Has blogging made critics out of us all? Maybe so, but we still have to watch what we say as illustrated in a recent New York case, Cohen v. Google/Blogger.com. Fashion model Liskula Cohen filed suit demanding that Google disclose the name of an anonymous blogger (who we now know was Rosemary Port) who created and operated the blog now infamously known as “Skanks in NYC.” Cohen alleged that Port posted sexually suggestive pictures featuring her, together with derogatory comments about her — labeling her as, among other things, “skank,” “ho” and “whoring.” Google refused to reveal the blogger’s IP address, citing its policies on protecting the privacy of bloggers.
In New York, the elements for a cause of action for defamation “are a false statement, published without privilege or authorization to a third-party, constituting fault as judged by, at a minimum, a negligence standard, and, it must either cause special harm or constitute defamation per se.” Cohen petitioned the court that because Port posted, essentially, “per se” defamatory content about her, the blogger’s identity must be disclosed to enable her to pursue her viable claim for defamation. Port filed papers on an anonymous basis in response to the petition, claiming that the statements were “non-actionable opinion and/or hyperbole,” and further argued that even if the words were capable of defamatory meaning, “the context here negates any impression that a verifiable factual assertion was intended” since blogs “have evolved as the modern day soapbox for one’s personal opinions,” by “providing an excessively popular medium not only for conveying ideas, but also for mere venting purposes, affording the less outspoken, a protected forum for voicing gripes, leveling invective, and ranting about anything at all.” While this pleading is certainly an accurate description of how blogs are frequently used by bloggers, the court was not persuaded that Port’s identity should be protected from disclosure because her statements were “reasonably susceptible of a defamatory connotation and are actionable.” The court held that Cohen was entitled to an order directing Google to disclose information as to the identity of the blogger.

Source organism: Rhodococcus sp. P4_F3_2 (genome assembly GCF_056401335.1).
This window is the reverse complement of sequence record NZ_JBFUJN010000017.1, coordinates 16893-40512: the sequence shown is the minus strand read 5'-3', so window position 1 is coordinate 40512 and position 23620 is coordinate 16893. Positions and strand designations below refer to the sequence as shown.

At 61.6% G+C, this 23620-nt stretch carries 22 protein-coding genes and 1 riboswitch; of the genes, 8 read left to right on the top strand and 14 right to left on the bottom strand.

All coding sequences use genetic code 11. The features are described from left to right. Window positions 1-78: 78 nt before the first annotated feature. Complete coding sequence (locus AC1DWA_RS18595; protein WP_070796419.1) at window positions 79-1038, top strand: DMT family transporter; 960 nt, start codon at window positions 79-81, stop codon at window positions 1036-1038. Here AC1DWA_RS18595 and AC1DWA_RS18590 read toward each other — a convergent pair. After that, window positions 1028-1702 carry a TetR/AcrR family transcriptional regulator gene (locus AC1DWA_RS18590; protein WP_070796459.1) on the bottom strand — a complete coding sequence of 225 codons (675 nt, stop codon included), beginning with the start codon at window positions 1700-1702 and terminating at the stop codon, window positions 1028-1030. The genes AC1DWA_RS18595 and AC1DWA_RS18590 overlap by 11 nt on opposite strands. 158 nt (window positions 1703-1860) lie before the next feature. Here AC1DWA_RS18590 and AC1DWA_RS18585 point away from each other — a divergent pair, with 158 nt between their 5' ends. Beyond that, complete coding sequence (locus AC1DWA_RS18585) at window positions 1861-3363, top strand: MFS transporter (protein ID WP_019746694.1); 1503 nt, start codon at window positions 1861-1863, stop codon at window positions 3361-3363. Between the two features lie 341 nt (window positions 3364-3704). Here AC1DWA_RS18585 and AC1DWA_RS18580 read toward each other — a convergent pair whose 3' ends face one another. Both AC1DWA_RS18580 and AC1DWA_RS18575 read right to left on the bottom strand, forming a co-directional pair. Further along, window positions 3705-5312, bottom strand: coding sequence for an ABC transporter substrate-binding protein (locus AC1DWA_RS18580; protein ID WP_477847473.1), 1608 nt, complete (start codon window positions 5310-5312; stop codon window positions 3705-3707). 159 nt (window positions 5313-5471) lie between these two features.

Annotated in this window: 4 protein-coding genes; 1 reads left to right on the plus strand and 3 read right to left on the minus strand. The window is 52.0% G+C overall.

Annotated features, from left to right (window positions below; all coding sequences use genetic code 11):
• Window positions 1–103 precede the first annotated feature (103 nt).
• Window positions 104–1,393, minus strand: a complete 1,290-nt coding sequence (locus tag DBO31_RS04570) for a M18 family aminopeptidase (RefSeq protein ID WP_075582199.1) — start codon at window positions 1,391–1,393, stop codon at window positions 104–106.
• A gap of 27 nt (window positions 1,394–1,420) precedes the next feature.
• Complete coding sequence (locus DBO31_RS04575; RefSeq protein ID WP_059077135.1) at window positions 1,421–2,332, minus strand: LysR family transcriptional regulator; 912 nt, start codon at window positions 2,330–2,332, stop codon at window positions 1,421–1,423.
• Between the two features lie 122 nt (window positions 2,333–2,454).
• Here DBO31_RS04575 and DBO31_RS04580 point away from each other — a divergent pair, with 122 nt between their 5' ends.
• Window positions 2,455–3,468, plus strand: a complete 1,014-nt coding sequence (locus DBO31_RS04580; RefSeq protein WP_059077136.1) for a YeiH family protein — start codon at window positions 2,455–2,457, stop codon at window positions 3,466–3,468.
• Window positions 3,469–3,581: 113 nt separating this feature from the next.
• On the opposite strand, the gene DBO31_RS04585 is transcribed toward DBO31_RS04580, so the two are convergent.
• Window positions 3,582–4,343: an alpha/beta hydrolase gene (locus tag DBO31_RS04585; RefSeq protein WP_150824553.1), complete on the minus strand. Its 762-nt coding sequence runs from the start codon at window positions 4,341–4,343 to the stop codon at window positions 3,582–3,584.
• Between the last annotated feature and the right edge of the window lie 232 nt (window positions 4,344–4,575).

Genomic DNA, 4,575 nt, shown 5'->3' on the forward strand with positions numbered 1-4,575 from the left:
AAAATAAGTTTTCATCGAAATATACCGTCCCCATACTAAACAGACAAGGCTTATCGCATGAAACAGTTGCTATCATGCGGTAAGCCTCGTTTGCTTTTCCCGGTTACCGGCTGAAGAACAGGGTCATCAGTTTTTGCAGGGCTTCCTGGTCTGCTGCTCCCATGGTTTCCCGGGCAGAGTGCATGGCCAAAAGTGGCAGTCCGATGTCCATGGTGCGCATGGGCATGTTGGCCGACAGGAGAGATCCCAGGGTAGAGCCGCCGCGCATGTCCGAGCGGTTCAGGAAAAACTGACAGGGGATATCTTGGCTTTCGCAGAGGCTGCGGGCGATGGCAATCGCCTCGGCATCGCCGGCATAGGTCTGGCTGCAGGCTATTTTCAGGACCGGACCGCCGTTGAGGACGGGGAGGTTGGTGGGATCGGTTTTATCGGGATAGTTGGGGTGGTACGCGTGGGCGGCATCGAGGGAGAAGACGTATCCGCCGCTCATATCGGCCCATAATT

It turns out that Port is an acquaintance of Cohen who frequently attended the same social functions as she did. With Port’s identity discovered, it has been reported that Cohen will file a defamation suit against her. In turn, Port has indicated that she will sue Google for $15 million for failure to protect her privacy, claiming that Google “breached its fiduciary duty to protect her expectation of anonymity.” While the merits of Cohen’s claim against Port and Port’s claim against Google are yet to be determined, the lesson for every blogger is that he or she may not hide behind a mask of anonymity with respect to blogs that may cross legal lines and create causes of action, such as defamation.
Companies also need to be vigilant in connection with the development of policies around blogging by employees or agents. Imagine the scenario where an employee of a consumer products manufacturer posts malicious statements on a consumer opinion blog regarding a competing product. The rival company petitions for the identity of the blogger, and ultimately discovers that the blogger is an employee of a competitor. In this situation, not only the individual, but potentially the company as well, may be subject to a claim by the rival company for unfair competition, or for certain other Lanham Act or Communications Decency Act claims.
Tread carefully with your blogging, or you might get a flogging. (Sorry, we couldn’t resist).